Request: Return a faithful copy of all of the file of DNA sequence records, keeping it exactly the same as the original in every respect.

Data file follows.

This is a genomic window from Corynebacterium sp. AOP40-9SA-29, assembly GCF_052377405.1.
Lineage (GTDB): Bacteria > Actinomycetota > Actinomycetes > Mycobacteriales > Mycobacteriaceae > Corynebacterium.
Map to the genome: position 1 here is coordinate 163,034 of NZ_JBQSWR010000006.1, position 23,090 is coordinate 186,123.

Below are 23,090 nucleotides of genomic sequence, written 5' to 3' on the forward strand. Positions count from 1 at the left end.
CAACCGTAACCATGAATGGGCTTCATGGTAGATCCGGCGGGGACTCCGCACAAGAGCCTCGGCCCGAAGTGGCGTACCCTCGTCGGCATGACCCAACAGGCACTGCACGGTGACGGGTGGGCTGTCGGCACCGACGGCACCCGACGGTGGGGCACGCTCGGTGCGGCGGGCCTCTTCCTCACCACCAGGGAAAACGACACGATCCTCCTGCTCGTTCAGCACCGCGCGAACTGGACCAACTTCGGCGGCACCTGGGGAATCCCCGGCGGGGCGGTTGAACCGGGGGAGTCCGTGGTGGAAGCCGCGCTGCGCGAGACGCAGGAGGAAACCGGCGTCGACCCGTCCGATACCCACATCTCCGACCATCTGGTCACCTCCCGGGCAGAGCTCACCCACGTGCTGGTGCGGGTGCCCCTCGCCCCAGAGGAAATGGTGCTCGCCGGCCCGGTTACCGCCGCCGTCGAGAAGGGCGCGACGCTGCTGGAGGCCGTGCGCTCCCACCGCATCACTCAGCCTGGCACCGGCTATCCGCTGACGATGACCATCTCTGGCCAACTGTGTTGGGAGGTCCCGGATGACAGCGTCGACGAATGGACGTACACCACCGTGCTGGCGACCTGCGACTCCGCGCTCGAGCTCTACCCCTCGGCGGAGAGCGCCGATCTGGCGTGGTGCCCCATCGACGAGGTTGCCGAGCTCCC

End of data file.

This is a genomic window from Corynebacterium sp. AOP40-9SA-29, assembly GCF_052377405.1.
Lineage (GTDB): Bacteria > Actinomycetota > Actinomycetes > Mycobacteriales > Mycobacteriaceae > Corynebacterium.
Map to the genome: position 1 here is coordinate 163,034 of NZ_JBQSWR010000006.1, position 23,090 is coordinate 186,123.

Below are 23,090 nucleotides of genomic sequence, written 5' to 3' on the forward strand. Positions count from 1 at the left end.
CAACCGTAACCATGAATGGGCTTCATGGTAGATCCGGCGGGGACTCCGCACAAGAGCCTCGGCCCGAAGTGGCGTACCCTCGTCGGCATGACCCAACAGGCACTGCACGGTGACGGGTGGGCTGTCGGCACCGACGGCACCCGACGGTGGGGCACGCTCGGTGCGGCGGGCCTCTTCCTCACCACCAGGGAAAACGACACGATCCTCCTGCTCGTTCAGCACCGCGCGAACTGGACCAACTTCGGCGGCACCTGGGGAATCCCCGGCGGGGCGGTTGAACCGGGGGAGTCCGTGGTGGAAGCCGCGCTGCGCGAGACGCAGGAGGAAACCGGCGTCGACCCGTCCGATACCCACATCTCCGACCATCTGGTCACCTCCCGGGCAGAGCTCACCCACGTGCTGGTGCGGGTGCCCCTCGCCCCAGAGGAAATGGTGCTCGCCGGCCCGGTTACCGCCGCCGTCGAGAAGGGCGCGACGCTGCTGGAGGCCGTGCGCTCCCACCGCATCACTCAGCCTGGCACCGGCTATCCGCTGACGATGACCATCTCTGGCCAACTGTGTTGGGAGGTCCCGGATGACAGCGTCGACGAATGGACGTACACCACCGTGCTGGCGACCTGCGACTCCGCGCTCGAGCTCTACCCCTCGGCGGAGAGCGCCGATCTGGCGTGGTGCCCCATCGACGAGGTTGCCGAGCTCCC